12. Do a Twitter search and invite. On Twitter I created a Twitter list of everyone who I'd connected with in some way (maybe they'd liked a few of my tweets, shared my blog posts, or retweeted me, etc). If those people weren't already signed up,
I sent each of them a tweet individually inviting them to check out my webinar. I also did a Twitter search for anyone that I already followed that was talking about Pinterest. I then responded to their Pinterest related tweet, and invited them to check out my webinar.
13. Include opportunities for people that sign-up to share. It's much more powerful marketing when you've got webinar participants sharing out about your webinar as well. Make it easy for them to do so! Be sure you have a thank you page that people who sign-up are redirected to after submitting their email info.
Once again this can be a "LeadPages-esque" thank you page, without the price tag (create it yourself!). Also, be sure you're providing a confirmation email which includes another opportunity to share about the webinar with their followers. In my confirmation email, I included a pre-written Click-to-Tweet option, as well as my webinar Pinterest image, which they could pin to their Pinterest boards.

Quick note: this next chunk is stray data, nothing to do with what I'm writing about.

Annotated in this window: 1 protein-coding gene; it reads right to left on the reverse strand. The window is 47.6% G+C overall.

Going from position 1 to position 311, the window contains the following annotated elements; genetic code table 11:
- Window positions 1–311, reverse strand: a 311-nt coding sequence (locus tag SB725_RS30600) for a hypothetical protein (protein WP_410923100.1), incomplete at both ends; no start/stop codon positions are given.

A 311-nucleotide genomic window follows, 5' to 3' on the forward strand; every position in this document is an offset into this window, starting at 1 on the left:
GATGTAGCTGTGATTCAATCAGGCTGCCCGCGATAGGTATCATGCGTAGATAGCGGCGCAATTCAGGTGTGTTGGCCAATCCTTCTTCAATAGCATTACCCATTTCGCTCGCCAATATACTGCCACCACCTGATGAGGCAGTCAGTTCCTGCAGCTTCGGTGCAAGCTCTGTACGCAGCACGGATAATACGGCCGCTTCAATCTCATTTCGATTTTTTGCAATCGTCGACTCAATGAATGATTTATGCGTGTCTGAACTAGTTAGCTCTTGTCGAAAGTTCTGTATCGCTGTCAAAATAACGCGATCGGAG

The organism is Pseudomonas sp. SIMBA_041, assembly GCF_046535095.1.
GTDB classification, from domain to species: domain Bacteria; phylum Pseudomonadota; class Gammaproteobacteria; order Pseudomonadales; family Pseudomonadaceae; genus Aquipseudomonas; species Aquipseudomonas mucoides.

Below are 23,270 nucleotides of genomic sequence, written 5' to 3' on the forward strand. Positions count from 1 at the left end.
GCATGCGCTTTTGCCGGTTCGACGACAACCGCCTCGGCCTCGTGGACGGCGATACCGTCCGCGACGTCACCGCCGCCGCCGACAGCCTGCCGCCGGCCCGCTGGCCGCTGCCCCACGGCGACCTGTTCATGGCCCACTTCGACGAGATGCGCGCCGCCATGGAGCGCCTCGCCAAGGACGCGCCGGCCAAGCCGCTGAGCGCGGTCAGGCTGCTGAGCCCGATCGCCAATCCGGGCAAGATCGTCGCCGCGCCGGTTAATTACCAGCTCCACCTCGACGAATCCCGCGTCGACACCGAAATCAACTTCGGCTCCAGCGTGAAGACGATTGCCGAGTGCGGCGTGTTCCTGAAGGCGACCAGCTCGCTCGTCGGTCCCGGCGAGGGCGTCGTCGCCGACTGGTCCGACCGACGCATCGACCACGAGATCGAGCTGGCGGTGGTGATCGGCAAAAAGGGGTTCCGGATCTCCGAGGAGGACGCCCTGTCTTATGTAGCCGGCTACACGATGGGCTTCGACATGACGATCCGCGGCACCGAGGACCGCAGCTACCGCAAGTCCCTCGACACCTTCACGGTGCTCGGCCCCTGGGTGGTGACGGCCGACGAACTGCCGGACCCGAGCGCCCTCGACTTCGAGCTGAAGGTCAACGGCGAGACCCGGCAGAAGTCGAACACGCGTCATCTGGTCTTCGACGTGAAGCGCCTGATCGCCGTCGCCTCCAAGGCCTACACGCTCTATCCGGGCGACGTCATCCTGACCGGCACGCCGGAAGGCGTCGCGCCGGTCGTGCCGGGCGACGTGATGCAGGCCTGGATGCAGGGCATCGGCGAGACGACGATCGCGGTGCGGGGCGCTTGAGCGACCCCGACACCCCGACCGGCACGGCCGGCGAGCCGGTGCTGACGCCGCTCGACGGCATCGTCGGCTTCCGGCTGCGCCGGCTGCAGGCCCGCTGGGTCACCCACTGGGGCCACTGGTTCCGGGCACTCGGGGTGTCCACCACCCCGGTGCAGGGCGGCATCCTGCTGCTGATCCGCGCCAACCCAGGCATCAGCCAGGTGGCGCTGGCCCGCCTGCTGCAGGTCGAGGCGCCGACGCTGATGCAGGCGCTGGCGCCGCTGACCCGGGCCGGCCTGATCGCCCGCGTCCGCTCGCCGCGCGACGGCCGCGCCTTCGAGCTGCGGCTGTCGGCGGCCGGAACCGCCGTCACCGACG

14. Schedule out your tweets and plan out other posting in advance (automate!). The days leading up to the webinar can get a bit crazy! As much as possible you want to automate the process. I scheduled 3-5 tweets about the webinar each day, for about 5 days leading up to it, into my Buffer account. I also planned out my Instagram images and pre-wrote the captions I was going to use, with Latergramme. I have a Pinterest scheduling program, Tailwind, so I was also able to pre-schedule my Pinterest webinar image to be posted onto different group boards each day.
Whew ... we're almost halfway through! Seem like a lot? IT IS ... but totally do-able when you have a PLAN. Be sure to grab my Webinar Workflow FREE download to get the complete checklist on how I designed, marketed, and hosted my webinar.
Day of the Webinar!